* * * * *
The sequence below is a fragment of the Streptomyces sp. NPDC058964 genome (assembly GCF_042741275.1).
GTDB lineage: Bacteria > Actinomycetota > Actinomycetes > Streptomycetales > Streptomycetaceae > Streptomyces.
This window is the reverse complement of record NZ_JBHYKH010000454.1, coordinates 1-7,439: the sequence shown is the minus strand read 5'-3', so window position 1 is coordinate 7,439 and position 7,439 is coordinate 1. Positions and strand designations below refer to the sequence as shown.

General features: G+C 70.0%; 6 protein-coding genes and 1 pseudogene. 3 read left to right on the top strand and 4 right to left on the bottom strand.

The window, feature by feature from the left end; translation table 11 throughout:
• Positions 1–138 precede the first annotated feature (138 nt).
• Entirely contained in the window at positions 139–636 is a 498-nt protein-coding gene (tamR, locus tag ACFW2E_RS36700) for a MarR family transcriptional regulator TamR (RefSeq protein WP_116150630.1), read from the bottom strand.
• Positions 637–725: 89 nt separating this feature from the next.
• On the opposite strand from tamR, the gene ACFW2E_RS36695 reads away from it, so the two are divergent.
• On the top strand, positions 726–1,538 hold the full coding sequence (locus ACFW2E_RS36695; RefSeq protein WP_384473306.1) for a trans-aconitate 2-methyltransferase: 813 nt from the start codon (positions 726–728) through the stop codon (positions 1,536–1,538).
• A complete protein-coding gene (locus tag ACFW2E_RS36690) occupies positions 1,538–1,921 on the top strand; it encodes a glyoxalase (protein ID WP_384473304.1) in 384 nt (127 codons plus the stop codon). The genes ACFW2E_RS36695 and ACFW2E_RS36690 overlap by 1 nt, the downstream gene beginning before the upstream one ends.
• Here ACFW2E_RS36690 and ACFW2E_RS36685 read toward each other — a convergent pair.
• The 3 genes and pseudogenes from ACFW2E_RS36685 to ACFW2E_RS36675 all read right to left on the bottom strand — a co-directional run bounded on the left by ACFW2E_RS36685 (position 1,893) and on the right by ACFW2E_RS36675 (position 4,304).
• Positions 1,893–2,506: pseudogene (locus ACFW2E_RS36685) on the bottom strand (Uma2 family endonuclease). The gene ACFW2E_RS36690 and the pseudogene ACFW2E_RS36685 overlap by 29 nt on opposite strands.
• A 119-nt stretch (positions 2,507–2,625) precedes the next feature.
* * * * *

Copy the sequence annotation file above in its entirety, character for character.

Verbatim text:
The sequence below is a fragment of the Streptomyces sp. NPDC058964 genome (assembly GCF_042741275.1).
GTDB lineage: Bacteria > Actinomycetota > Actinomycetes > Streptomycetales > Streptomycetaceae > Streptomyces.
This window is the reverse complement of record NZ_JBHYKH010000454.1, coordinates 1-7,439: the sequence shown is the minus strand read 5'-3', so window position 1 is coordinate 7,439 and position 7,439 is coordinate 1. Positions and strand designations below refer to the sequence as shown.

General features: G+C 70.0%; 6 protein-coding genes and 1 pseudogene. 3 read left to right on the top strand and 4 right to left on the bottom strand.

The window, feature by feature from the left end; translation table 11 throughout:
• Positions 1–138 precede the first annotated feature (138 nt).
• Entirely contained in the window at positions 139–636 is a 498-nt protein-coding gene (tamR, locus tag ACFW2E_RS36700) for a MarR family transcriptional regulator TamR (RefSeq protein WP_116150630.1), read from the bottom strand.
• Positions 637–725: 89 nt separating this feature from the next.
• On the opposite strand from tamR, the gene ACFW2E_RS36695 reads away from it, so the two are divergent.
• On the top strand, positions 726–1,538 hold the full coding sequence (locus ACFW2E_RS36695; RefSeq protein WP_384473306.1) for a trans-aconitate 2-methyltransferase: 813 nt from the start codon (positions 726–728) through the stop codon (positions 1,536–1,538).
• A complete protein-coding gene (locus tag ACFW2E_RS36690) occupies positions 1,538–1,921 on the top strand; it encodes a glyoxalase (protein ID WP_384473304.1) in 384 nt (127 codons plus the stop codon). The genes ACFW2E_RS36695 and ACFW2E_RS36690 overlap by 1 nt, the downstream gene beginning before the upstream one ends.
• Here ACFW2E_RS36690 and ACFW2E_RS36685 read toward each other — a convergent pair.
• The 3 genes and pseudogenes from ACFW2E_RS36685 to ACFW2E_RS36675 all read right to left on the bottom strand — a co-directional run bounded on the left by ACFW2E_RS36685 (position 1,893) and on the right by ACFW2E_RS36675 (position 4,304).
• Positions 1,893–2,506: pseudogene (locus ACFW2E_RS36685) on the bottom strand (Uma2 family endonuclease). The gene ACFW2E_RS36690 and the pseudogene ACFW2E_RS36685 overlap by 29 nt on opposite strands.
• A 119-nt stretch (positions 2,507–2,625) precedes the next feature.